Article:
Sky and Telescope - July 2017 - 52
JULY 2017 OBSERVING
Exploring the Solar System by Thomas A. Dobbins
Eyepieces for Planetary Observing
his generation of amateur astronomers can choose from a bewildering
variety of eyepiece types made to suit
all purposes and pocketbooks. Complex
designs that provide apparent ﬁelds of
view of 80° or even 100° can deliver a
dramatic "spacewalk" viewing experience. Many of these optical marvels
command prices surpassing a decent
8-inch Newtonian reﬂector complete
with an equatorial mount.
Just as some telescope designs provide discernibly superior visual views
of solar system targets, so do certain
eyepiece types. The planets all subtend
very small apparent angular sizes, so
devoted planetary observers don't place
a premium on wide apparent ﬁelds of
view (or even 2-inch-format eyepieces)
that require a multitude of lens elements, air-glass surfaces, or complex
The Virtues of Simplicity
Instead, contrast and deﬁnition are the
qualities of paramount importance to
the fastidious planetary observer. Discerning all of the planetary details that
a telescope's optics and the state of the
atmosphere allow demands eyepieces
that have high light transmission and
freedom from ghost images, internal
reﬂections, and scattered light.
Ghost images are caused by double
reﬂections from air-glass surfaces that
come to focus at or near the eye's focal
plane. The more of these interfaces
within an eyepiece, the greater the
chance that ghost images will arise.
Modern anti-reﬂection coatings dramatically reduce such spurious reﬂections, but eliminating scattered light
requires optical elements with wellpolished surfaces that are free of sleeks
and scratches, blackened lens edges, a
A steady hand and steady sky - along with an 18-inch reﬂector and a binocular viewer
with high-quality 4.5-mm eyepieces - all came together for this sketched rendering of
Jupiter on March 27, 2017.
J U L Y 2 0 1 7 * SK Y & TELESCOPE
ﬁnely threaded and effectively blackened interior of the eyepiece barrel, and
a sharp, well-deﬁned ﬁeld stop.
Conventional wisdom has long held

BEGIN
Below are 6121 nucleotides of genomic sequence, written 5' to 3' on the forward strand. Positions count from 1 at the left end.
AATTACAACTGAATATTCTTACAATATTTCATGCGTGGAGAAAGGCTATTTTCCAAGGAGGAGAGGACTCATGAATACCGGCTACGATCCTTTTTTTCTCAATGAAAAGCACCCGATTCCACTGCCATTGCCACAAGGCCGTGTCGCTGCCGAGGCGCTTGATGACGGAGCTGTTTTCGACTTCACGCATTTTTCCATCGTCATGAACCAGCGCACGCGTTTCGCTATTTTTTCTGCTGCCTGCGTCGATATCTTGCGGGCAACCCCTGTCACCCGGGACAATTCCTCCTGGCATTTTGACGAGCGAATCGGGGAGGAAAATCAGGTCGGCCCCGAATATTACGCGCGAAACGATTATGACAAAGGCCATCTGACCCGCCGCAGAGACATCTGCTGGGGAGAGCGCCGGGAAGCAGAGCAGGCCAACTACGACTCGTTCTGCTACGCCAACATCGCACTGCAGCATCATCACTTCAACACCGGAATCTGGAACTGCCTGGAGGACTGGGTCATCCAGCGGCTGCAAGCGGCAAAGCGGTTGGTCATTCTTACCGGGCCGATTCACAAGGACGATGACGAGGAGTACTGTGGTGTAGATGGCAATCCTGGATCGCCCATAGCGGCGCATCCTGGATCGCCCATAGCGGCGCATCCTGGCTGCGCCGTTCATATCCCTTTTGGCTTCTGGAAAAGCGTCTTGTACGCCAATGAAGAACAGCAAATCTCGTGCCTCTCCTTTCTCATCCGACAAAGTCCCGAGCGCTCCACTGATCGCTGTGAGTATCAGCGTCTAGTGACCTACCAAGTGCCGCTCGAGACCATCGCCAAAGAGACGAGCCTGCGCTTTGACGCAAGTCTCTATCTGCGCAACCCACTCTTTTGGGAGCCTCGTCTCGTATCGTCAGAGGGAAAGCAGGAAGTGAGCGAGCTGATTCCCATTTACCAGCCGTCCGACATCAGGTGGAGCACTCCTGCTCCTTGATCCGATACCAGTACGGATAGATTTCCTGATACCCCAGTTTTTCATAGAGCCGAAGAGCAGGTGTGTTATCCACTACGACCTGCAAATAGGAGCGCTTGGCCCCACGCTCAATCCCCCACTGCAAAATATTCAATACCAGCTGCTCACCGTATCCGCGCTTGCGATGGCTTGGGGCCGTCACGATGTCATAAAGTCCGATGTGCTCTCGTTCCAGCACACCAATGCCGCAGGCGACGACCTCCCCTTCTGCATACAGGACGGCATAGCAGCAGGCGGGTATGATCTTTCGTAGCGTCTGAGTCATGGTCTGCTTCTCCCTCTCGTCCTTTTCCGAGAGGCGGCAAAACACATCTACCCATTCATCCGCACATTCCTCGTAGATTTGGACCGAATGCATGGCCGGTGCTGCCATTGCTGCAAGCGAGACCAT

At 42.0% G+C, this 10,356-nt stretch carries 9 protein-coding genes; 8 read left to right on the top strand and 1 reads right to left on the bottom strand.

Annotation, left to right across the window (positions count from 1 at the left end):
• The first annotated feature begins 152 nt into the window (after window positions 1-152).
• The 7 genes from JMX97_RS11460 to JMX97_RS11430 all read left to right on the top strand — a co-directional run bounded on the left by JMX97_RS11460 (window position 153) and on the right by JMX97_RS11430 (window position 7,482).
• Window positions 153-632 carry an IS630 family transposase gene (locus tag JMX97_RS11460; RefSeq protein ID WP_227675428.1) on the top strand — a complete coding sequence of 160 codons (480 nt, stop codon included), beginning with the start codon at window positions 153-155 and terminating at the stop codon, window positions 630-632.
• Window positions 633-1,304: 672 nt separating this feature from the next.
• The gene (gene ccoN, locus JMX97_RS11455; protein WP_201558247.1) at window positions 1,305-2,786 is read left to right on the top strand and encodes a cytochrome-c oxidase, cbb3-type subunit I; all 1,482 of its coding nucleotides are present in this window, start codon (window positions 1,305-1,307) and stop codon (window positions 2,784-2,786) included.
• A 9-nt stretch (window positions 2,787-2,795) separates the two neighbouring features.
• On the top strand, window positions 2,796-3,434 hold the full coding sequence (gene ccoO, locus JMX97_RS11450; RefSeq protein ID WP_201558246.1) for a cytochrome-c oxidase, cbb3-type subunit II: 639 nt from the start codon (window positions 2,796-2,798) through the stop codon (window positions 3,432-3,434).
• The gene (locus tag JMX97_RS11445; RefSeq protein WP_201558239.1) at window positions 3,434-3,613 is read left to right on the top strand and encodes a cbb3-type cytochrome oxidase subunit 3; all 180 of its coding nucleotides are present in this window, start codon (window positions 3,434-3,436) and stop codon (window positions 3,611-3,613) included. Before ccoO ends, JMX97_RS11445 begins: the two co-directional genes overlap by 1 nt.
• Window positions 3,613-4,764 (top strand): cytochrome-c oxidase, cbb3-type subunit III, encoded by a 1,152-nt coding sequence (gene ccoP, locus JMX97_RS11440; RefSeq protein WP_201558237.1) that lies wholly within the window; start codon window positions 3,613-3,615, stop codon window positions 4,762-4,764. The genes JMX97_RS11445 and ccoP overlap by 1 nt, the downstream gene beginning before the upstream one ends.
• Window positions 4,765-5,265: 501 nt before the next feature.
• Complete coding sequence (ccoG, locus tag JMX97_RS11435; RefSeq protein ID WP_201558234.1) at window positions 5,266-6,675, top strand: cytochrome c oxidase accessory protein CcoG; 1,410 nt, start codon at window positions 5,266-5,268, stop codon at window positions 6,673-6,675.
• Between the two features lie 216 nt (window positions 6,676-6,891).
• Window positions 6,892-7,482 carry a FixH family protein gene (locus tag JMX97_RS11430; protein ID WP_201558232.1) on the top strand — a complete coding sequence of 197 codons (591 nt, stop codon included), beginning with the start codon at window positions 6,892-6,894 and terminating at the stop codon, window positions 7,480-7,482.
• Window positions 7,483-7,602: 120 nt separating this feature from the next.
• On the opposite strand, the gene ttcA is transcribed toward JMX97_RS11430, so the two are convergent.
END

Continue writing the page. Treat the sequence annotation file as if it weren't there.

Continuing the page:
that the best planetary eyepieces are
those with the smallest number of lens
elements and air-glass surfaces that can
still provide a well-deﬁned image in the
center of the ﬁeld of view. Three optical
conﬁgurations that satisfy this "minimum glass" paradigm have emerged.
Monocentric: Introduced by Hugo
Adolf Steinheil in 1883, the monocentric design consists of a cemented
triplet lens with spherical surfaces that
share a common center and radius
of curvature. With only two air-glass
surfaces, monocentrics provide images
of unsurpassed brightness and contrast.
But they have a very narrow apparent
ﬁeld of view, only 25° to 30°, that many
observers have compared to looking
through a drinking straw. In 1911
Charles Hastings patented a reﬁnement
of the design that Carl Zeiss produced
until the 1950s. The ﬁrm TMB brieﬂy
revived this design a decade ago, but
today monocentrics are only available
on the secondhand market.
Orthoscopic: Designed by the
brilliant German mathematician and
physicist Ernst Abbe, the orthoscopic
(from the Greek roots for "straight
seeing") was the ﬁrst eyepiece to offer
virtually complete correction of optical
aberrations and distortion. Introduced
in 1880, it consists of a cemented triplet
ﬁeld lens paired with a single-element
biconvex or plano-convex eye lens.
Widely available even today, orthoscopic
eyepieces offer excellent sharpness,
color correction, and contrast combined
with a 40° to 45° apparent ﬁeld of view.
PE TER V ERCAU TEREN / ASTRONO M Y DR AWINGS.CO M
Jupiter and Saturn are easy to observe now - but what eyepiece type will give the best views?